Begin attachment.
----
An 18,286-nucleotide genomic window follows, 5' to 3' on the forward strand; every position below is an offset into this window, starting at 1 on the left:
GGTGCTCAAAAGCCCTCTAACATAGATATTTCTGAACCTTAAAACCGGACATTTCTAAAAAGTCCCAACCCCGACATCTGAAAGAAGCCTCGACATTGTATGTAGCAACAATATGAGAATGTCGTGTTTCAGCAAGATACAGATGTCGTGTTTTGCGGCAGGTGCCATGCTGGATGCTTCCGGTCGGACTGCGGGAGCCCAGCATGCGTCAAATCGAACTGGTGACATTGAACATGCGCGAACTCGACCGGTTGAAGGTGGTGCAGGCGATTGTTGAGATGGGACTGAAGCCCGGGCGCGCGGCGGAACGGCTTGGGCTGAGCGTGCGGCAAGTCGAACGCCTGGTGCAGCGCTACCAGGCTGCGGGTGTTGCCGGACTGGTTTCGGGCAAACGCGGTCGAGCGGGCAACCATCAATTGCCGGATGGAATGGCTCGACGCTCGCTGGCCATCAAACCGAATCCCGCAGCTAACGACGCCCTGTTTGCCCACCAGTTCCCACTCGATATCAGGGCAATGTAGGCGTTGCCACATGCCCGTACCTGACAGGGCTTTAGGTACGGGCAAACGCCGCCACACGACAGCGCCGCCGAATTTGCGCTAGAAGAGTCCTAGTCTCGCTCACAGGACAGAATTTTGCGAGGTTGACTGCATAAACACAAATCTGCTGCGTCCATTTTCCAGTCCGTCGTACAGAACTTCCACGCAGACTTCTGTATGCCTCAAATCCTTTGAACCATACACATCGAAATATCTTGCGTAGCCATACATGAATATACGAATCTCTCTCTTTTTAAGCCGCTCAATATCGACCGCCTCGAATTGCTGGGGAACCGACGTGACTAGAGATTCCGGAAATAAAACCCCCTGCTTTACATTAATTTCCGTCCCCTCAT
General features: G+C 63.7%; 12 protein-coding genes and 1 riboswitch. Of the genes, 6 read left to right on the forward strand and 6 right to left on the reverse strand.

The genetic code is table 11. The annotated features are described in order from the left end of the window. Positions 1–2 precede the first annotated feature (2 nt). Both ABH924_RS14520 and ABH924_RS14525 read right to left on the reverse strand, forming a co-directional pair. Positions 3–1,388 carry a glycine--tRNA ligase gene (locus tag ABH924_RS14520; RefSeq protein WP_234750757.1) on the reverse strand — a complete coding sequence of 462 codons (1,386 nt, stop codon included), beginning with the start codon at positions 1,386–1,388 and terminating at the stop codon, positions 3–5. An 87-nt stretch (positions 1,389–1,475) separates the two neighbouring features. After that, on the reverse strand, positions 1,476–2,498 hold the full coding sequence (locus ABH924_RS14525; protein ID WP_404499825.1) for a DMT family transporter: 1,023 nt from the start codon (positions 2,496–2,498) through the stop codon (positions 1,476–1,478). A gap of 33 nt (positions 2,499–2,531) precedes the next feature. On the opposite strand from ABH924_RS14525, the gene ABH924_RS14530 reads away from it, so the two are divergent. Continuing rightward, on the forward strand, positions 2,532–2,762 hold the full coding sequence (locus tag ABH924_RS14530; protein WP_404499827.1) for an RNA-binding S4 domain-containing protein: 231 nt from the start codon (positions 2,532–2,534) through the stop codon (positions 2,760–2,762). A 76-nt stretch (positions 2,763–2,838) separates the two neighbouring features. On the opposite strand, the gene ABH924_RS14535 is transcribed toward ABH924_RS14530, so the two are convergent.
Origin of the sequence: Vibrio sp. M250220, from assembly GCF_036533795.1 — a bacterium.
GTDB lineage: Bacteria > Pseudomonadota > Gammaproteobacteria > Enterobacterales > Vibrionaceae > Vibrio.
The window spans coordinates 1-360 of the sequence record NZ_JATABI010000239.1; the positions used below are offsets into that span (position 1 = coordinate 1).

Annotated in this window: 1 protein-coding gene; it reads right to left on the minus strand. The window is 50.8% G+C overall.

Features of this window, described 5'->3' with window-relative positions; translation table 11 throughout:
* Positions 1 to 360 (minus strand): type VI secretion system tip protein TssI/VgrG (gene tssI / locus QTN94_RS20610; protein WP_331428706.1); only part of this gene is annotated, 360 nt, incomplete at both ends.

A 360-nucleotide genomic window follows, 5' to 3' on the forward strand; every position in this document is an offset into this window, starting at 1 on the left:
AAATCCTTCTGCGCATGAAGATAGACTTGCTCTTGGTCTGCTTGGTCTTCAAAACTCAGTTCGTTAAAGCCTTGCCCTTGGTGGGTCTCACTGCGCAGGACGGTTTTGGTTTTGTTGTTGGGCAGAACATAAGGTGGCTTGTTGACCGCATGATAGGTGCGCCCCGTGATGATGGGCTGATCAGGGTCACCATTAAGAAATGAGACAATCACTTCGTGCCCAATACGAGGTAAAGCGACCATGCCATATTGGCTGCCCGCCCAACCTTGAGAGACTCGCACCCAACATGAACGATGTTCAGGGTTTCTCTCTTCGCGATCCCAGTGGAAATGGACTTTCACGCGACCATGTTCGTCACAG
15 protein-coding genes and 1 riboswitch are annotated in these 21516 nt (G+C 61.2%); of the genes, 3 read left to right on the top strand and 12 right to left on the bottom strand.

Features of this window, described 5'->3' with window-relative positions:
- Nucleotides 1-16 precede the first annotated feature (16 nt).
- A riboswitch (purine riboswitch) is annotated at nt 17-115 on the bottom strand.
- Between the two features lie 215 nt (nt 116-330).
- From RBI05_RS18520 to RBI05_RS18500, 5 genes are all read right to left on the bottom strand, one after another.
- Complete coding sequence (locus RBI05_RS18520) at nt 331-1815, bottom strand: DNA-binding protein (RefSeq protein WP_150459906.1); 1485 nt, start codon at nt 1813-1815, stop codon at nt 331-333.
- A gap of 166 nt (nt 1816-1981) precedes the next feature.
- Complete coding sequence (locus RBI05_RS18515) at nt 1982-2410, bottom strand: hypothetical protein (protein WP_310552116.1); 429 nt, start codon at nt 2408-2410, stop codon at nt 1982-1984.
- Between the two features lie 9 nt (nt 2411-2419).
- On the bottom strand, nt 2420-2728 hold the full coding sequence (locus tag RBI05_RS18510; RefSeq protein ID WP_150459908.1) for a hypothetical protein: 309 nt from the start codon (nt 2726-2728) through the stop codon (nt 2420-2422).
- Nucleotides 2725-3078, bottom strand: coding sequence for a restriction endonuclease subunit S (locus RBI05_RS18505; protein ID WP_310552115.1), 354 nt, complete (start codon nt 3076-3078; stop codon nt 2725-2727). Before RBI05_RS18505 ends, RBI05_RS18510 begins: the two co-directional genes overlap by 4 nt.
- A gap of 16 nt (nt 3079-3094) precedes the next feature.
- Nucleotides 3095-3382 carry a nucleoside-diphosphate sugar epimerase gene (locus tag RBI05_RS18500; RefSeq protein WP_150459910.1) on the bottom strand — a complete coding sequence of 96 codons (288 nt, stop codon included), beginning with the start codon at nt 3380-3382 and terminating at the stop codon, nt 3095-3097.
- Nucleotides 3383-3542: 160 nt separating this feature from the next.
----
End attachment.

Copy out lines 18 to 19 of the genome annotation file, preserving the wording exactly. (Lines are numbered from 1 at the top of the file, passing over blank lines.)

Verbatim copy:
- From RBI05_RS18520 to RBI05_RS18500, 5 genes are all read right to left on the bottom strand, one after another.
- Complete coding sequence (locus RBI05_RS18520) at nt 331-1815, bottom strand: DNA-binding protein (RefSeq protein WP_150459906.1); 1485 nt, start codon at nt 1813-1815, stop codon at nt 331-333.